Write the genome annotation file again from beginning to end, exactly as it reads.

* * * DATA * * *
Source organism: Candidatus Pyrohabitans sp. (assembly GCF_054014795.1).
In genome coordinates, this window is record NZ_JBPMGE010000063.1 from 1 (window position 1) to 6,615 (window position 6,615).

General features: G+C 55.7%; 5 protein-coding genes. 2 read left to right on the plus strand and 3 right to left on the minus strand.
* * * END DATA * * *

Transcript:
Source organism: Candidatus Pyrohabitans sp. (assembly GCF_054014795.1).
In genome coordinates, this window is record NZ_JBPMGE010000063.1 from 1 (window position 1) to 6,615 (window position 6,615).

General features: G+C 55.7%; 5 protein-coding genes. 2 read left to right on the plus strand and 3 right to left on the minus strand.